Computer Science (M.S.) 45 units
The Computer Science Department offers graduate study leading to the degree of Master of Science in Computer Science. This program is designed to extend the student’s knowledge in a broad manner beyond the baccalaureate degree major in Computer Science. It will both (1) deepen general understanding of theoretical principles and (2) provide specific professional background. This approach is especially important in Computer Science, where training in specific languages and systems and on specific machines is transitory, as these languages, systems, and machines evolve. In contrast, many of the principles will last and generally apply to a wide variety of specializations within the field. This breadth is important to individual students because many of them will have a number of different job classifications in their working lives.
Our program features small classes that allow for close contact between students and faculty. Some graduate classes are offered in the late afternoon or early evening, making it possible for working students to attend. Some courses toward the M.S. degree may also be taken during the summer quarter. Students may begin their studies in any one of the four quarters.
Students interested in the M.S. degree program in Computer Science should speak with the Computer Science Graduate Coordinator. The Computer Science Department also offers a Master of Science degree program in Computer Networks.
Student Learning Outcomes
Students graduating with an M.S. in Computer Science will be able to:
- apply advanced computer science theory to problems;
- demonstrate advanced understanding of the mechanisms, components and architecture of current computing systems;
- generate and process useful representations of knowledge;
- critique, plan and produce complex software applications, and
- research and analyze current computer science literature.
Program Analyst or Designer
Systems Manager or Programmer
Scientific Applications Programmer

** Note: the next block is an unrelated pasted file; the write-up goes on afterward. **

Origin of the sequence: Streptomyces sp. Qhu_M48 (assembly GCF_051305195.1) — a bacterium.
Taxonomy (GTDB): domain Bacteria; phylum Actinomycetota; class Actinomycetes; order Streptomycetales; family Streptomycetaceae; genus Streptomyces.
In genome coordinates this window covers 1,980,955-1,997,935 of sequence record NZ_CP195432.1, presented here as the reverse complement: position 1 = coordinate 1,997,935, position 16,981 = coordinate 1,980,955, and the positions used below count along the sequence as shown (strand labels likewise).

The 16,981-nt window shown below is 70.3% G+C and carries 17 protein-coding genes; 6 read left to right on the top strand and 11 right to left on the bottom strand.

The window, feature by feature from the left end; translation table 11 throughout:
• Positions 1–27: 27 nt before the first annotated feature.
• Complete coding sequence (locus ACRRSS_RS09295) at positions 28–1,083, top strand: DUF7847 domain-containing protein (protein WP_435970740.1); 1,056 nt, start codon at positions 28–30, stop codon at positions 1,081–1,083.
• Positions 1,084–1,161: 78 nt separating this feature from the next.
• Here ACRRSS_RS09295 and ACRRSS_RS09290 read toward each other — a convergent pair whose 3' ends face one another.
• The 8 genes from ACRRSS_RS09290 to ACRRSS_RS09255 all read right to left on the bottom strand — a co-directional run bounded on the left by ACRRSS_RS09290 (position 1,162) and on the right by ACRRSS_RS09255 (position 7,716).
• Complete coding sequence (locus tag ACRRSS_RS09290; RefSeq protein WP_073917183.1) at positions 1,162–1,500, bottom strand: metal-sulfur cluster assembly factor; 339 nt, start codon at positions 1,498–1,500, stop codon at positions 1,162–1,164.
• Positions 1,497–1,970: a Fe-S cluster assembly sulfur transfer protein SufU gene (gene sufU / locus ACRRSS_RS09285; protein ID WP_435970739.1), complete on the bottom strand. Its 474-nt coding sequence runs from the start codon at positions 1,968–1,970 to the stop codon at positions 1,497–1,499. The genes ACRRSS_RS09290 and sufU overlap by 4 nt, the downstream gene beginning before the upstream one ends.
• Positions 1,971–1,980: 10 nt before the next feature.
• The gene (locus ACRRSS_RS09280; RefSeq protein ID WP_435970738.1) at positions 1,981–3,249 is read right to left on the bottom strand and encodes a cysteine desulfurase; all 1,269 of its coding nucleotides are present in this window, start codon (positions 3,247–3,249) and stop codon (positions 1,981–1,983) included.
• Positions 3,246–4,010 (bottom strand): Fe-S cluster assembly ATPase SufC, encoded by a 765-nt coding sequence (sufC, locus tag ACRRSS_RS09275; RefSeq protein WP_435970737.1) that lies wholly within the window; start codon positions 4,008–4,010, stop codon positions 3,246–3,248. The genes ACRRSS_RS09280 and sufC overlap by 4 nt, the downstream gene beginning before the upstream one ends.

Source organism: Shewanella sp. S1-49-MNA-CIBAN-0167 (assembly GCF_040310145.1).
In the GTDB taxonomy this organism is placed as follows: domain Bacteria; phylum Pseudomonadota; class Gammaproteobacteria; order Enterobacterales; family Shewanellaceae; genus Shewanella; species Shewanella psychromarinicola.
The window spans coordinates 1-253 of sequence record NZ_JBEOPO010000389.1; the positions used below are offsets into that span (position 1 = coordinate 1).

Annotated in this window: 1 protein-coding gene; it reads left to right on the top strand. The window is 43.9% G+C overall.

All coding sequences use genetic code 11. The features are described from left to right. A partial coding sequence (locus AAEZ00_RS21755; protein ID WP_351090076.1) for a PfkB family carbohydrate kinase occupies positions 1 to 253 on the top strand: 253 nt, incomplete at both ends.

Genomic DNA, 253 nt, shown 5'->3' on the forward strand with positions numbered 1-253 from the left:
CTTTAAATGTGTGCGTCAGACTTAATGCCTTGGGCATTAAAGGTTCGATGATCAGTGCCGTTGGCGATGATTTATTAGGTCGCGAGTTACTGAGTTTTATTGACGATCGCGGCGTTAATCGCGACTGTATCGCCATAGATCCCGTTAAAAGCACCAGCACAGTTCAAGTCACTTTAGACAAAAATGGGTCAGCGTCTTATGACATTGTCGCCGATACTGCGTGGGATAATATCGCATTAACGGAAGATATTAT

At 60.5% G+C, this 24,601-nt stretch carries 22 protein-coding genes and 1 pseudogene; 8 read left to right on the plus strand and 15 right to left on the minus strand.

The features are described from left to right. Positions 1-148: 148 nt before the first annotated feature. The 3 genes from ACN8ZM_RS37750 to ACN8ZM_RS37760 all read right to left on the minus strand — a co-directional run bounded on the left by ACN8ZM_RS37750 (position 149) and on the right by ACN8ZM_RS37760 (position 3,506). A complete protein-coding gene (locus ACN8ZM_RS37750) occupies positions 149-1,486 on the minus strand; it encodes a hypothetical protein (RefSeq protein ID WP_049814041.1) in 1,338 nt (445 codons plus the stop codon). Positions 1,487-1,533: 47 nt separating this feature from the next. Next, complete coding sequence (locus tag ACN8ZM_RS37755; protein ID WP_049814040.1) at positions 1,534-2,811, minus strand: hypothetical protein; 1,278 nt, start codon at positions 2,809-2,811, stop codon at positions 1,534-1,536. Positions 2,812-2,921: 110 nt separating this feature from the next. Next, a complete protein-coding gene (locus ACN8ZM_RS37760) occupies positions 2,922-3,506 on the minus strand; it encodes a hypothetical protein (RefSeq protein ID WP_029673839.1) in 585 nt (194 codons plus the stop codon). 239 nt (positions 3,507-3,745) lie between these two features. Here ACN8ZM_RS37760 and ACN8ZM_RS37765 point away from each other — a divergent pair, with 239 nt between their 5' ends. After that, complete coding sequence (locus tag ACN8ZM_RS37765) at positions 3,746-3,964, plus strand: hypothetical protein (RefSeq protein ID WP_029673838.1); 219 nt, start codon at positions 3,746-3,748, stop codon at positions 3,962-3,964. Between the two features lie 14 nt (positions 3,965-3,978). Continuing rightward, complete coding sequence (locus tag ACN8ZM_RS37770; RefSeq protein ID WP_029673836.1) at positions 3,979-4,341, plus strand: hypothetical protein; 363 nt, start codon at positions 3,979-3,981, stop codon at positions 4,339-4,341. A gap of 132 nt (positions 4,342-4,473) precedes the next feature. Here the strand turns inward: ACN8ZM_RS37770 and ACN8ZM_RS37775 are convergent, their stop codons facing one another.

Computer Operations Manager
Programming Team Member, possibly specializing in Design, Testing, or Documentation
Computer Network Support
Database Applications Programmer or Administrator
Computer Sales Representative
The faculty of the Computer Science Department hold doctorates in a wide variety of areas. They have a strong commitment to high quality teaching, and have interests in fields such as computer graphics, networks, numerical analysis, compiler design, computer simulation, parallel programming, computer architecture, automata, multimedia, cryptography, computational complexity, language design and implementation, graph theory, microcomputer architecture, and database systems.
Computer Science students at Cal State East Bay have access to some of the most modern and powerful computer equipment available. The campus provides a network backbone, including connection to the Internet, personal computers, and wireless network access.
Cal State has an active Computing Club, which hosts industry tours as well as academic and social events and is involved with a number of ongoing projects.
Each year the department awards a number of scholarships covering a large portion of the fees for the subsequent year. Scholarship applications may be obtained from the department office during the Winter quarter.
To apply for admission to the Master of Science program in Computer Science, a student must submit the proper forms, fees and transcripts to the university’s Office of Admissions, which reviews each application initially. Each applicant must also have their scores on the general portion of the Graduate Record Examination (GRE) sent directly to the Office of Admissions. The department then reviews the application, making the decision whether to accept or reject the applicant.
A student wishing to enter this program must normally have an undergraduate degree in Computer Science or in a related field, with courses in Computer Science as indicated below, and must have a grade point average of 2.75 in all undergraduate work and a 3.00 grade point average in the Computer Science Core and Mathematics courses listed below.
Computer Science Admission Requirements
Thirty-two (32) quarter units (8 courses) of upper division Computer Science coursework that covers a broad range of Computer Science and includes the following five courses or their equivalents.
CS 3120 Programming Language Concepts Units: 4
CS 3240 Data Structures and Algorithms Units: 4
CS 3340 Introduction to Object-Oriented Programming and Design Units: 4
CS 3430 Computer Architecture Units: 4
CS 4560 Operating Systems Units: 4